Space porn: These images are (quite literally) out of this world
The death panel meme seemed to go out of vogue along with a certain former governor from Alaska, but Republican Rep. Steve King likes to party like it’s 2009, telling voters yesterday that life-ending government death panels are real. The North Iowa Globe Gazette reports that King visited Stellar Industries in Garner, where he fielded questions on healthcare policy:
One man asked if it was true that the plan would deny care to elderly cancer patients.
“We think so,” King said.
King said the new health care law sets up a panel to decide who gets treatment and who doesn’t.
“They will make a decision on whether your life is worth saving.”
You get the sense of exasperation FactCheck.org feels when debunking this myth in its latest of many columns on the subject, from May of this year (“it feels like we are beating a dead horse with this one”). The closest thing to a death panel in the law is something called the Independent Payment Advisory Board, a panel of doctors, economists and consumer advocates who try to come up with ways to contain the cost of Medicare spending. The health reform law specifically states that the panel “shall not include any recommendation to ration health care,” and Congress has oversight in who gets chosen and whether their rulings go into effect, but the myth lives on nonetheless.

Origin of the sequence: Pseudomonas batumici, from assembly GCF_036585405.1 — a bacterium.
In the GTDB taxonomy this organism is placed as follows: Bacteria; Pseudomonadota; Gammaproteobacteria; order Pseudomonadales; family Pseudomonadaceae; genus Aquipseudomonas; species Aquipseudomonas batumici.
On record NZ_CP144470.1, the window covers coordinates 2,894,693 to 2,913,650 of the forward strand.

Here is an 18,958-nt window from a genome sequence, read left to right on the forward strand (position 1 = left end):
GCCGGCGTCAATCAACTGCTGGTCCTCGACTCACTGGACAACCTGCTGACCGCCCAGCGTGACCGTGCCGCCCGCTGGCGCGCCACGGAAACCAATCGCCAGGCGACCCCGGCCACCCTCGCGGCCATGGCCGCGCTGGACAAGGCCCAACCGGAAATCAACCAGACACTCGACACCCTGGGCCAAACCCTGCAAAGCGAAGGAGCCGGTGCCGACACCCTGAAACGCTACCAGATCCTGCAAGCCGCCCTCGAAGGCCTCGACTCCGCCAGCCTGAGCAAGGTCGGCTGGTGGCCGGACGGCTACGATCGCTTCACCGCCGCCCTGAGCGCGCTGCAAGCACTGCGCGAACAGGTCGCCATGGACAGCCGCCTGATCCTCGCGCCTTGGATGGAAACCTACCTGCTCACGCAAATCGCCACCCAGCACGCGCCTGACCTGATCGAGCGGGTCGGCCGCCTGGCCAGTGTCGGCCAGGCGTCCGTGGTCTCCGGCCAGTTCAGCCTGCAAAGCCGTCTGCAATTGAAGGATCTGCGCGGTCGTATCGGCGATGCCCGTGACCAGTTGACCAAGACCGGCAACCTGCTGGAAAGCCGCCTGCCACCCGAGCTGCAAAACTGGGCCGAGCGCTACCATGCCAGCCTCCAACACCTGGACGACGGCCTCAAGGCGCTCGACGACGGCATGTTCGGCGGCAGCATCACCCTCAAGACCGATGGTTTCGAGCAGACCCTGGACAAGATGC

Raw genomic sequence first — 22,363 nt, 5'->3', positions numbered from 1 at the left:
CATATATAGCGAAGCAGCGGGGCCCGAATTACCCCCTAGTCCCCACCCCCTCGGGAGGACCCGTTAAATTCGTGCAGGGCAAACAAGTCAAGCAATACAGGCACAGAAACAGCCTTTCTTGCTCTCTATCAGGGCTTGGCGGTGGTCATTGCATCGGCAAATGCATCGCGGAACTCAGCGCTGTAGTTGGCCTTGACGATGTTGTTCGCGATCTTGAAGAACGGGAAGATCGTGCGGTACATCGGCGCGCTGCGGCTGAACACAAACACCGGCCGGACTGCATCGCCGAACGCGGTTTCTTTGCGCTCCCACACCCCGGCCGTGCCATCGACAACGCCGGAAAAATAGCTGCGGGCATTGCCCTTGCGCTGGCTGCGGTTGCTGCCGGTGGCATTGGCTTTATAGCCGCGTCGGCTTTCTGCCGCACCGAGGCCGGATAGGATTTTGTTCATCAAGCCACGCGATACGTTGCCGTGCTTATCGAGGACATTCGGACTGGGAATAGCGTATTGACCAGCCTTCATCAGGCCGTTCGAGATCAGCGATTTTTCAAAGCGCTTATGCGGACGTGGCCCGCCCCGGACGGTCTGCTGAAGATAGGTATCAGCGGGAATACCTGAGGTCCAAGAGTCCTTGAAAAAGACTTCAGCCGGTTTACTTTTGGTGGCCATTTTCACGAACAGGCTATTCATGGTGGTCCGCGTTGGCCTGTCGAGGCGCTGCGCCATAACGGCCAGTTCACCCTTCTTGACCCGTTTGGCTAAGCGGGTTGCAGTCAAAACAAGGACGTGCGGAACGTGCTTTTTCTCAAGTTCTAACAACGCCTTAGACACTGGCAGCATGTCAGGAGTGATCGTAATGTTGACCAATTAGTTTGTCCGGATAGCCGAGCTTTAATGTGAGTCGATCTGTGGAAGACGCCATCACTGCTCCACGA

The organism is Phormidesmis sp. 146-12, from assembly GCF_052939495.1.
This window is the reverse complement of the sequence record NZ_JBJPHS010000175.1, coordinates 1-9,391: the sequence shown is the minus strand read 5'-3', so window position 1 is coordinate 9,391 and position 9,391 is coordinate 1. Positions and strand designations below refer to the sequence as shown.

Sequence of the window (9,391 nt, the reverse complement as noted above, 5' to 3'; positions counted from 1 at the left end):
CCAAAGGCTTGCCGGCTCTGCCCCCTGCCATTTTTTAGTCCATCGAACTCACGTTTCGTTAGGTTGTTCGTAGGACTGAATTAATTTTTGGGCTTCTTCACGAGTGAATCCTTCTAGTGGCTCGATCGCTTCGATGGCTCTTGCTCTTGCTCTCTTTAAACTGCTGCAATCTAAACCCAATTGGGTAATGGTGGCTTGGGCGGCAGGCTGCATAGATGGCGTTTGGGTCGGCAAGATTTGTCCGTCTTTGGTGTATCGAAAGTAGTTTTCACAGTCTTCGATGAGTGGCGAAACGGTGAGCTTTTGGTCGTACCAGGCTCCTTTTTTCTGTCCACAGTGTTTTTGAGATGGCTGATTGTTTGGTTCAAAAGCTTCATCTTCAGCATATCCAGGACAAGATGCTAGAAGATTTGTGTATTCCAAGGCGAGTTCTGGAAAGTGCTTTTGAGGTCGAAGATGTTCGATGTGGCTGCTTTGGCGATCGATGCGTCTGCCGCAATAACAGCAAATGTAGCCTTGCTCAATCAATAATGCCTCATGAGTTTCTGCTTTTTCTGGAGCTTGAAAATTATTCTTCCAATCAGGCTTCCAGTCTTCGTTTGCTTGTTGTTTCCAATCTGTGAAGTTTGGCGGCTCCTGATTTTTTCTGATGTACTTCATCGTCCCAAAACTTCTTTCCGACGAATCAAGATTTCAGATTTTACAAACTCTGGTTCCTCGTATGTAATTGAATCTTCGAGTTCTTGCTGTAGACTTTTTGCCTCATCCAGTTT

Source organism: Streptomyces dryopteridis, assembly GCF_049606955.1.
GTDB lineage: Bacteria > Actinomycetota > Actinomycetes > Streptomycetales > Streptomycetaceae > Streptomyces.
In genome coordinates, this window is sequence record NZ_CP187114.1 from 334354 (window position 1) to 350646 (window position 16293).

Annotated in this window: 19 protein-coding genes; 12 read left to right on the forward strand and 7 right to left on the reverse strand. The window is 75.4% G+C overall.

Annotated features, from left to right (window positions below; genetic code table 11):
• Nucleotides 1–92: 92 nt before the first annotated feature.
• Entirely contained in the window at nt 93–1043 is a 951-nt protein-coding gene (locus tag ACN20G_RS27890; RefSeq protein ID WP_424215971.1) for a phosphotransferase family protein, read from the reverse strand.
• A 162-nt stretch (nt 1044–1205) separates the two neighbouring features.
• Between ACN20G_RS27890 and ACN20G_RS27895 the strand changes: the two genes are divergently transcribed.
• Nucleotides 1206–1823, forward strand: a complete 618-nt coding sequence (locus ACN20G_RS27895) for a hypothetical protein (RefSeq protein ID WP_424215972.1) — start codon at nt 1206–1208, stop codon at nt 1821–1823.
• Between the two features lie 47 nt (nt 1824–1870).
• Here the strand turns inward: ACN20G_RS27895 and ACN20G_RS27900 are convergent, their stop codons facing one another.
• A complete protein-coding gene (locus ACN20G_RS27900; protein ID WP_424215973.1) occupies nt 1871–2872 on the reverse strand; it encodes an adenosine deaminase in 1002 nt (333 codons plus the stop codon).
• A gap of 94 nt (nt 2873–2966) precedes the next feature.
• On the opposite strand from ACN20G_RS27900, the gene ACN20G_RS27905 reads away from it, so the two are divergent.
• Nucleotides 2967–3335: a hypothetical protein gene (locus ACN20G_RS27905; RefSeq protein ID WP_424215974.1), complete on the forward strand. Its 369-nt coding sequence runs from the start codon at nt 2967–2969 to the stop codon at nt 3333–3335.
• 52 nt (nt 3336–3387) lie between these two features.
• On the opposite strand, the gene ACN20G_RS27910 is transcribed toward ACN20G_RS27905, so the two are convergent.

While it’s easy to laugh off this kind of conspiracy theorizing, for employees at Stellar or any other voter who relies on Medicare and may not have the time to research these things for themselves, it’d be nice if they could trust that their congressman wasn’t actively feeding them misinformation.
Alex Seitz-Wald is Salon's political reporter. Email him at email@example.com, and follow him on Twitter @aseitzwald.More Alex Seitz-Wald.
NASA astronaut Mike Hopkins
On December 28, 2013, Expedition 38 crew member Mike Hopkins participating in the second of two space walks to replace a degraded pump module on the International Space Station. (NASA astronaut Rick Mastracchio is reflected in his helmet!)
The Soyuz TMA-10M
The Soyuz TMA-10M headed towards the International Space Station with crew members from Expedition 37 onboard.
40 years ago the Apollo 8 mission flew up to the moon, orbited it ten times and then returned to Earth. This picture was taken from that flight and shows the Earth as it seemingly rises in similar fashion to a sunrise.
Sunrise from Expedition 36
NASA Flight Engineer Karen L. Nyberg of Expedition 36 took this photo of the sun rising -- a sight they saw nearly 16 times per day due to the speed of the International Space Station's orbit around the earth.
A pair of NanoRacks CubeSats -- nanosattelite spacecrafts carrying experiments -- were launched by Expedition 38.